Saturday, April 21, 2012

Chronic Pain.... a close friend


... It is just “the new normal"...


For my readers who know me personally, or for those who follow my articles, it is no secret that I am less than sympathetic to those among us who whine and complain endlessly. I struggle for patience with those that blame the world for their woes. And my thoughts below remain consistent with that insistence of taking responsibility for one’s self, and contribution to society.

It was only years ago that I was guilty of shying away from those who suffered from chronic pain, granted, there have not been many that I crossed paths with. It is even possible that I have spent time socializing with sufferers, but was oblivious to their situation. (I expect that this was more often than I expect).

Now I am one of those “sufferers”, and upon self reflection, I probably still shy away from those who are openly cursed. I expect my reasons for avoiding these folks, or experiencing awkward discomfort in exchanging social niceties has changed from before and after my surgeries.. But that is for a different blog post.

I am not a true fan of the term “Chronic Pain”, but I suppose, it does a reasonable job - Chronic (continued, long term) and Pain, pretty self explanatory, if you are unsure, firmly strike your thumb with a hammer. So that is pretty well it.. long term, unrelenting pain.

But with several years under my belt of living with this affliction, the definition seems to fall a bit short. We have all experienced pain in our lives, and the one resounding reprieve of this experience is the relief that in varying amounts of time, this unpleasant sensation will disappear and be forgotten. Regardless of the intensity of the pain, it leaves and almost without exception is difficult to recall even days later. But what if there is no reprieve? What if there is no solace in knowing that that throbbing of your thumb after a hammer strike will be a permanent state? It becomes a very different experience.

Interesting enough, the experience of the pain changes with it’s ever presence... I had a doctor sum it up very profoundly and it rings in my ears often.. Living with this unending discomfort is “the new normal”.

It (pain) takes on a personality, and becomes a lifelong companion. Unlike family, friends, co-workers, it becomes an entity that shares every second of your life with you. Every waking moment, even during the deepest moments of concentration, it shares these moments with you, and even the most private moment just before you drift off to sleep, anticipating the enjoyment of resting your thoughts in a deep sleep. Without choice, this private time is now shared with a new friend. It wakes you, in the night, almost like a newborn infant needing midnight attention. Waking to the thoughts of a new day, is replaced, with being woken by your unwanted sidekick, and the days planning is now a combined effort, what you want to do, and what your annoying friend will let you do.

Before I understood what effect Chronic Pain had on a person, I assumed, heavy doses of pain medications could eliminate the symptoms. My unfortunate ignorance of modern medicine I confess. On a personal note, regardless of the dosage or type of pill, it only quiets the new life friend, but never gives you alone time from him/her (interesting, as I have given my chronic pain a personality, I have never until this moment considered it having a gender, but I digress).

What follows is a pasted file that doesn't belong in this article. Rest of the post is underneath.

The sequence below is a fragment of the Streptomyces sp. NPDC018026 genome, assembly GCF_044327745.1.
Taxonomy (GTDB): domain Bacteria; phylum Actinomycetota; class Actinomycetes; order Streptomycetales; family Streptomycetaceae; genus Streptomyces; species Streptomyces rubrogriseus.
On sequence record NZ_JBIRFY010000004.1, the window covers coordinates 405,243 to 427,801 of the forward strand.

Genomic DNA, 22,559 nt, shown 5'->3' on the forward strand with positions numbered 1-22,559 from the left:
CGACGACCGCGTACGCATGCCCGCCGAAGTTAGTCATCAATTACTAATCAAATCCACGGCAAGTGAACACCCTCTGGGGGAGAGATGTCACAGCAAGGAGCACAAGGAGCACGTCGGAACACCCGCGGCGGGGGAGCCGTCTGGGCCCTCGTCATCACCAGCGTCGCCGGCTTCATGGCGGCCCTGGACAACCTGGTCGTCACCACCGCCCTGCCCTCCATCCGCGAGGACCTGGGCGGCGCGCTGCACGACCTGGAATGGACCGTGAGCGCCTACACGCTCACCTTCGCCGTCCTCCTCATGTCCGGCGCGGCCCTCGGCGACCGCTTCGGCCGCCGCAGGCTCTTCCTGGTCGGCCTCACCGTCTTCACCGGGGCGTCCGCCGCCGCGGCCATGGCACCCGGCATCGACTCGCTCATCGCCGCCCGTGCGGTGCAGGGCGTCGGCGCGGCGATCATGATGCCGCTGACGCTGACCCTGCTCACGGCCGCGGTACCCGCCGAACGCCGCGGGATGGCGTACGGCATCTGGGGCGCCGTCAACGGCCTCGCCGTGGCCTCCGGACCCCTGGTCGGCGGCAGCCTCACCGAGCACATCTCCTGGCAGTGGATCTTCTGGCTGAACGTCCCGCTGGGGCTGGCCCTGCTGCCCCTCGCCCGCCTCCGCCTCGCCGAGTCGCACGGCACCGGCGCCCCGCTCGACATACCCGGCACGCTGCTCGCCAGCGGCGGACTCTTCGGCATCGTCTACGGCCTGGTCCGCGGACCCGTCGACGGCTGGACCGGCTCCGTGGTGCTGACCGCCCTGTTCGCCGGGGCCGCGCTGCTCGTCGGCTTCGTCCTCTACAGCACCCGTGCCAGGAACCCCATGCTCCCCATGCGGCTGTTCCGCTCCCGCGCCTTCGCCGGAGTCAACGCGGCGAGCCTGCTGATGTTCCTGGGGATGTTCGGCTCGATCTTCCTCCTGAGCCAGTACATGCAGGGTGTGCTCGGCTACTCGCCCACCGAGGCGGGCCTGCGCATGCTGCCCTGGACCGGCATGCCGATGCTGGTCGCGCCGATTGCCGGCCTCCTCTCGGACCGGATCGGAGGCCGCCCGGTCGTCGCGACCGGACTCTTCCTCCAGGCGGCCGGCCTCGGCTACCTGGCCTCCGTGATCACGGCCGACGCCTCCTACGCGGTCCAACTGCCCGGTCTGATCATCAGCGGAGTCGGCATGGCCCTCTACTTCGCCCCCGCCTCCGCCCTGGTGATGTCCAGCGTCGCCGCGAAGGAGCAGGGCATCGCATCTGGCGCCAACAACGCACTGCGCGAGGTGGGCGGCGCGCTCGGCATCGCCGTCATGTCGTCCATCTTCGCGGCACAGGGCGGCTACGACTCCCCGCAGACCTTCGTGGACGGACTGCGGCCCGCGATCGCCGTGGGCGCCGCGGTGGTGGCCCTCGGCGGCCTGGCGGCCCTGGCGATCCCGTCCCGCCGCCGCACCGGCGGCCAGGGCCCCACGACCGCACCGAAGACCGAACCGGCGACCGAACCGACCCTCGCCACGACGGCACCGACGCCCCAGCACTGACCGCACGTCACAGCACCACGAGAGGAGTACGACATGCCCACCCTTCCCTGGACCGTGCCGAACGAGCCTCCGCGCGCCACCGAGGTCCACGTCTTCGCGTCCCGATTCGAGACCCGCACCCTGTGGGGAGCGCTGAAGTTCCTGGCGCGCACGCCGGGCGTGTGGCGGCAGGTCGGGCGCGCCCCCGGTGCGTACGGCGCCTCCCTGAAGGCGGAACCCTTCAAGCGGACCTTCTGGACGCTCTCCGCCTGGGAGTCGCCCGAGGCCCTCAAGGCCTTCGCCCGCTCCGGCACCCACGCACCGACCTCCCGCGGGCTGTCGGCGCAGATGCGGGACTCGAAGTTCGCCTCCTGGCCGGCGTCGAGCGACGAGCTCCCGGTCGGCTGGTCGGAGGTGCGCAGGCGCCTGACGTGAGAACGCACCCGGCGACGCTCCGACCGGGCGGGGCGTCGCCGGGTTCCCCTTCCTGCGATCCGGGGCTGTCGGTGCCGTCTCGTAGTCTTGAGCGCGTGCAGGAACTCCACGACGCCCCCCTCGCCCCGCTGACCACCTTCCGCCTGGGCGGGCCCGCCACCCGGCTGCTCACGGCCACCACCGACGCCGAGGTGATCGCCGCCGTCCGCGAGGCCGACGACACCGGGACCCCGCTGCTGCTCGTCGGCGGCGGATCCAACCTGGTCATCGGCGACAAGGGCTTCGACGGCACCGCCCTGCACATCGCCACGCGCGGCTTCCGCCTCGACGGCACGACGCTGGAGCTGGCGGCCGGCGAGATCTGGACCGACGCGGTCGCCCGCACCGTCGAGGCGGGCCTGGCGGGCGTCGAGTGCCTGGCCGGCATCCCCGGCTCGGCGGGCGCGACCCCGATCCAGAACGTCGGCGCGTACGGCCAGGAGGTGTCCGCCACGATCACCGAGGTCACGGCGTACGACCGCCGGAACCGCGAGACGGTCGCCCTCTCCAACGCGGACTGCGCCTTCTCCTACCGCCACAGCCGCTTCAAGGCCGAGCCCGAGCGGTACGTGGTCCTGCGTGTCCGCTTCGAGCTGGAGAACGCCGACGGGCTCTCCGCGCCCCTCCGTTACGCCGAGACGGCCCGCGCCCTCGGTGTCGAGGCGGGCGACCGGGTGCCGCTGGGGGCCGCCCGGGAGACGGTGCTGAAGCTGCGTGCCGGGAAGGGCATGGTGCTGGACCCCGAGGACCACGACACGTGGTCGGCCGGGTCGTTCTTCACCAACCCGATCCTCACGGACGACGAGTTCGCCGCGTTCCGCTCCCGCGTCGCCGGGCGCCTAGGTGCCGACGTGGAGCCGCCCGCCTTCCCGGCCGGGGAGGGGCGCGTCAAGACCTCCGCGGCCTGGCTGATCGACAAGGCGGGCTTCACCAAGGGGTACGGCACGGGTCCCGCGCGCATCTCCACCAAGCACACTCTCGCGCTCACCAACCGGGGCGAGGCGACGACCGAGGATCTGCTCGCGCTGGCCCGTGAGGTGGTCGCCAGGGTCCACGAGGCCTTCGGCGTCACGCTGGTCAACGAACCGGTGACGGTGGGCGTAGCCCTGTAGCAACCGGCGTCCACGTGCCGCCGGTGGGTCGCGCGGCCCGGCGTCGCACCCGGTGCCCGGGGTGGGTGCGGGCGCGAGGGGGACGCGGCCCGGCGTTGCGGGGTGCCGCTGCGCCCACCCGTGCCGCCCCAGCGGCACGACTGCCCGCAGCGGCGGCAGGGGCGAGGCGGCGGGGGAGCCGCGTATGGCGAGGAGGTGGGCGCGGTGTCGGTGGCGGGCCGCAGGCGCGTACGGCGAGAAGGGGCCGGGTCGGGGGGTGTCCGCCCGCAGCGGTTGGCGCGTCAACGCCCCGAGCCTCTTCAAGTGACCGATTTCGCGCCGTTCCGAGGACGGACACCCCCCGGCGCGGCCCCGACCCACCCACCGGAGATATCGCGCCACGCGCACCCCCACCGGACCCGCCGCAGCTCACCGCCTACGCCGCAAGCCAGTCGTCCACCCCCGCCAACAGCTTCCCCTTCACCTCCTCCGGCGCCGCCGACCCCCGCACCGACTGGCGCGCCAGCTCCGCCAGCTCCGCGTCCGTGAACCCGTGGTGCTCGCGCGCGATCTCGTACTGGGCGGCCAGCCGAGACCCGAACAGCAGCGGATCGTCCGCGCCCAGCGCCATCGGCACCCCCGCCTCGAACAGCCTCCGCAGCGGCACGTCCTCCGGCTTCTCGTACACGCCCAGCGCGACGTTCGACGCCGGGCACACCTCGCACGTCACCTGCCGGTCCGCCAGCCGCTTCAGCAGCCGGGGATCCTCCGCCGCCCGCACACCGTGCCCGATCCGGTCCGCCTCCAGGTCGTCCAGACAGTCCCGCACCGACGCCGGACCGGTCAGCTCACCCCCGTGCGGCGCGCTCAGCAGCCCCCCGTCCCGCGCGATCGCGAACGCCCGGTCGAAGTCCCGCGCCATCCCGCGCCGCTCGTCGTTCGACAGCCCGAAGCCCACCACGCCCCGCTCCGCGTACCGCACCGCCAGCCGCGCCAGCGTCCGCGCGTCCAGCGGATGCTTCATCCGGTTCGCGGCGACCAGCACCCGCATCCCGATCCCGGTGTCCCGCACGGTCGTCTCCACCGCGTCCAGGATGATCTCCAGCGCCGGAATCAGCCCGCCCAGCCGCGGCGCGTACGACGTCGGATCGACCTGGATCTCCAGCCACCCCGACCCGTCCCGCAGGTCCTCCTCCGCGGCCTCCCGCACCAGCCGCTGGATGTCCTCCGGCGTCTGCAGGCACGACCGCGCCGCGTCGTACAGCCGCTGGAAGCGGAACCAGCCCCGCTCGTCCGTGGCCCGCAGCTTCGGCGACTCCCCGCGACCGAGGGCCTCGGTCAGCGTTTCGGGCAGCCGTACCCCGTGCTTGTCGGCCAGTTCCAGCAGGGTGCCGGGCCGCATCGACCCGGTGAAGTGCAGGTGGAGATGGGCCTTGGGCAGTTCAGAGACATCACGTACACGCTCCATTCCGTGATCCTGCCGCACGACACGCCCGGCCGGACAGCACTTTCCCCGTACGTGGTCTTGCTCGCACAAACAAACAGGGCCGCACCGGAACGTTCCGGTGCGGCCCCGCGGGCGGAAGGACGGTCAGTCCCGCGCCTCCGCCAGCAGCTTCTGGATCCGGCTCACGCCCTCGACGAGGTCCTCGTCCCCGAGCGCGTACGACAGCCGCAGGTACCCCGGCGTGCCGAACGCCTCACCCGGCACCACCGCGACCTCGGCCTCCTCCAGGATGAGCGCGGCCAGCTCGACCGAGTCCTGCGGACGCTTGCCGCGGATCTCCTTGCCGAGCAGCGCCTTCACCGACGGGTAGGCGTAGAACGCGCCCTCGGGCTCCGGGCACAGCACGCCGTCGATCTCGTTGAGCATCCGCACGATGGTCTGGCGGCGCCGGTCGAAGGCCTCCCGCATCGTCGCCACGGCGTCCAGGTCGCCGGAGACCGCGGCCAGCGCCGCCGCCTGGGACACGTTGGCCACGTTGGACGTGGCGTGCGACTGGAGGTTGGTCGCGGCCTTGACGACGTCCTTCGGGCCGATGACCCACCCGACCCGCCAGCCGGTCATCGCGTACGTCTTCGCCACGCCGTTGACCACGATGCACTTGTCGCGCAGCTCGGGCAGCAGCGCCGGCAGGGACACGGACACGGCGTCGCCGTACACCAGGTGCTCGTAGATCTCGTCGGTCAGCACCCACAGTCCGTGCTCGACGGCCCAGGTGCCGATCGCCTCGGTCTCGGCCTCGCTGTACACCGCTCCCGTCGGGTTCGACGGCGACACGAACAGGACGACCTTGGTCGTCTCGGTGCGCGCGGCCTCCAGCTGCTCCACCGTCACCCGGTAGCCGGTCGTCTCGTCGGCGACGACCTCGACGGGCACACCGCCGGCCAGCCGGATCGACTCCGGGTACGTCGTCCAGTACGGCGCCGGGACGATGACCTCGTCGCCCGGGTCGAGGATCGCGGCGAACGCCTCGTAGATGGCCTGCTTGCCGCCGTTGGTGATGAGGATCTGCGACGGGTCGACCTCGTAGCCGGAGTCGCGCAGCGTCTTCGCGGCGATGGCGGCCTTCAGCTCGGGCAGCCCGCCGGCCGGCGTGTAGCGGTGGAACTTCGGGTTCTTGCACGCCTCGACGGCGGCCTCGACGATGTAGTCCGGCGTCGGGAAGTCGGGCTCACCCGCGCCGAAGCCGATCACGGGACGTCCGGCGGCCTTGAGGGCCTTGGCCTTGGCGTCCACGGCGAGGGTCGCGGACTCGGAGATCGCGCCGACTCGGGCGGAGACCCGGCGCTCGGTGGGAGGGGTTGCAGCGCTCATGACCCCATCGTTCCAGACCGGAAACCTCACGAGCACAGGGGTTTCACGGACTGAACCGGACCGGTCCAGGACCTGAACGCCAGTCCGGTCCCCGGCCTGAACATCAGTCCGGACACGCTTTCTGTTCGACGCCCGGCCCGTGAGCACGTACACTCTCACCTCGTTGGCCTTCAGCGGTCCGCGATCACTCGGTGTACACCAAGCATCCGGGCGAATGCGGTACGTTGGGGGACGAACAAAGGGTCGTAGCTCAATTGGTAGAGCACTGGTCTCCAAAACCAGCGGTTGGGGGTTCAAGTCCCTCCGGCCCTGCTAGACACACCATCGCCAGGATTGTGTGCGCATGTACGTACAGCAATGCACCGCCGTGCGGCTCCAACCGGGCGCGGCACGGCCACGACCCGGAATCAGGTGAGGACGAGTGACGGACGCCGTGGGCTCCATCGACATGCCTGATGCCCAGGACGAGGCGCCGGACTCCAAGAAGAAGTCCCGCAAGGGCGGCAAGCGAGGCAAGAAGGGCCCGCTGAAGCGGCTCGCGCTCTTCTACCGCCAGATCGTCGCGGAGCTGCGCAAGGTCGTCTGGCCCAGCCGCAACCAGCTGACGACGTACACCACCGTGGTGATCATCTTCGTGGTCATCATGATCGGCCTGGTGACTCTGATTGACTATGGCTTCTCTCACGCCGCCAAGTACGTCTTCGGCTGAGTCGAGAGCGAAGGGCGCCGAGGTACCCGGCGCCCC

I do not know this for a fact, but I believe that there are a good number of co-sufferers, that like myself, don’t want to be that “guy” to avoid in social situations, the “guy” that describes his condition to anyone that will listen (willingly or not). Nor do I want to waste family and friends time buy describing how I am actually feeling. None of these important people in my life can make my permanent co-habitant go away. The claustrophobic sensation of living with something that can never be escaped from is a deeply personal and unchangeable situation.

Ironically, I rarely waste effort hating my friend, wishing it away, hoping for it disappearance. Maybe at first, but now, I am accustomed to having my company with me all the time. It is interesting to consider, if one morning I woke, and my friend was gone, no pain, no distraction. I wonder, aside from the initial elation, what I would feel. Something that has positioned itself as the #1 consideration before I do anything - would I miss it? Interesting to consider.

I hope, by detailing this, and openly describing the interesting facts of Chronic Pain does not come across as hypocritical, as I am also committed to not burdening others with my issues. I detail this for the sole purpose for the interest for those in understanding what, with the cut of a surgeon’s scalpel, an intrusion of cancer, or a variety of reasons, within an instant we are greeted by a new “friend” who will share the rest of our lives with. A friend that is temperamental and moody, that can one day make walking difficult, to other days keeping you on the sidelines for activities, to nights that it refused to sleep.

It is just “the new normal”


  1. Hi.. I just want to say that it was a nice reading material. I hope you come out with more interesting posts, because I bookmarked your website. All the best.
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    1. Brian, I am glad that you are enjoying my articles.. I have taken a bit of a break from posting (this damn work thing seems to occupy a bit too much of my time LOL) .. however, I have 2 articles I am drafting now, so I hope to have some fresh reading up soon.
      Thanks Again